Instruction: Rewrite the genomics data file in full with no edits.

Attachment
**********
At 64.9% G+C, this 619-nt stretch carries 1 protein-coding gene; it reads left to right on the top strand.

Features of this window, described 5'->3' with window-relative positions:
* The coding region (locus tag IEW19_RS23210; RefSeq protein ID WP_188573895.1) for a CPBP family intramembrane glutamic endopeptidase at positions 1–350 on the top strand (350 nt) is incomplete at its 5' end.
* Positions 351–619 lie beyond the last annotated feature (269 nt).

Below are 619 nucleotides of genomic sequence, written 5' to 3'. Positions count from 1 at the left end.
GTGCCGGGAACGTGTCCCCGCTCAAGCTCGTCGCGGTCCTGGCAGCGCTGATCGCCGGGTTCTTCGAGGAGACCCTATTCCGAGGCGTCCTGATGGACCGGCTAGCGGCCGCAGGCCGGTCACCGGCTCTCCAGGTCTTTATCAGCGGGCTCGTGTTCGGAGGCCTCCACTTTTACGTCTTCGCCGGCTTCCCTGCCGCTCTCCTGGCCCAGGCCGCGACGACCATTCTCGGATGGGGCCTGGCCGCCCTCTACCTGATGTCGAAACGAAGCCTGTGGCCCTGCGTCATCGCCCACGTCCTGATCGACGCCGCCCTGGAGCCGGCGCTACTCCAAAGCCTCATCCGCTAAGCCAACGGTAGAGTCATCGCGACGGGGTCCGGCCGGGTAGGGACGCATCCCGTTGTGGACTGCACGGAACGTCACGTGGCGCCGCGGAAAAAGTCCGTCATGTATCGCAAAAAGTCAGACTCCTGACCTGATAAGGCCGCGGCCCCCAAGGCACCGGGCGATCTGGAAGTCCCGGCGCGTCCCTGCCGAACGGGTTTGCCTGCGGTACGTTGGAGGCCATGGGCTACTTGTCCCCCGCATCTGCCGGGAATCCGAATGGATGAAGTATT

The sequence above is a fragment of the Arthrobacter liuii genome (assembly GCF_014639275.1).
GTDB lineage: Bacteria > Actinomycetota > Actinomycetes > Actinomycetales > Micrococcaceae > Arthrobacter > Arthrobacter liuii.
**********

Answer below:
At 64.9% G+C, this 619-nt stretch carries 1 protein-coding gene; it reads left to right on the top strand.

Features of this window, described 5'->3' with window-relative positions:
* The coding region (locus tag IEW19_RS23210; RefSeq protein ID WP_188573895.1) for a CPBP family intramembrane glutamic endopeptidase at positions 1–350 on the top strand (350 nt) is incomplete at its 5' end.
* Positions 351–619 lie beyond the last annotated feature (269 nt).

Below are 619 nucleotides of genomic sequence, written 5' to 3'. Positions count from 1 at the left end.
GTGCCGGGAACGTGTCCCCGCTCAAGCTCGTCGCGGTCCTGGCAGCGCTGATCGCCGGGTTCTTCGAGGAGACCCTATTCCGAGGCGTCCTGATGGACCGGCTAGCGGCCGCAGGCCGGTCACCGGCTCTCCAGGTCTTTATCAGCGGGCTCGTGTTCGGAGGCCTCCACTTTTACGTCTTCGCCGGCTTCCCTGCCGCTCTCCTGGCCCAGGCCGCGACGACCATTCTCGGATGGGGCCTGGCCGCCCTCTACCTGATGTCGAAACGAAGCCTGTGGCCCTGCGTCATCGCCCACGTCCTGATCGACGCCGCCCTGGAGCCGGCGCTACTCCAAAGCCTCATCCGCTAAGCCAACGGTAGAGTCATCGCGACGGGGTCCGGCCGGGTAGGGACGCATCCCGTTGTGGACTGCACGGAACGTCACGTGGCGCCGCGGAAAAAGTCCGTCATGTATCGCAAAAAGTCAGACTCCTGACCTGATAAGGCCGCGGCCCCCAAGGCACCGGGCGATCTGGAAGTCCCGGCGCGTCCCTGCCGAACGGGTTTGCCTGCGGTACGTTGGAGGCCATGGGCTACTTGTCCCCCGCATCTGCCGGGAATCCGAATGGATGAAGTATT

The sequence above is a fragment of the Arthrobacter liuii genome (assembly GCF_014639275.1).
GTDB lineage: Bacteria > Actinomycetota > Actinomycetes > Actinomycetales > Micrococcaceae > Arthrobacter > Arthrobacter liuii.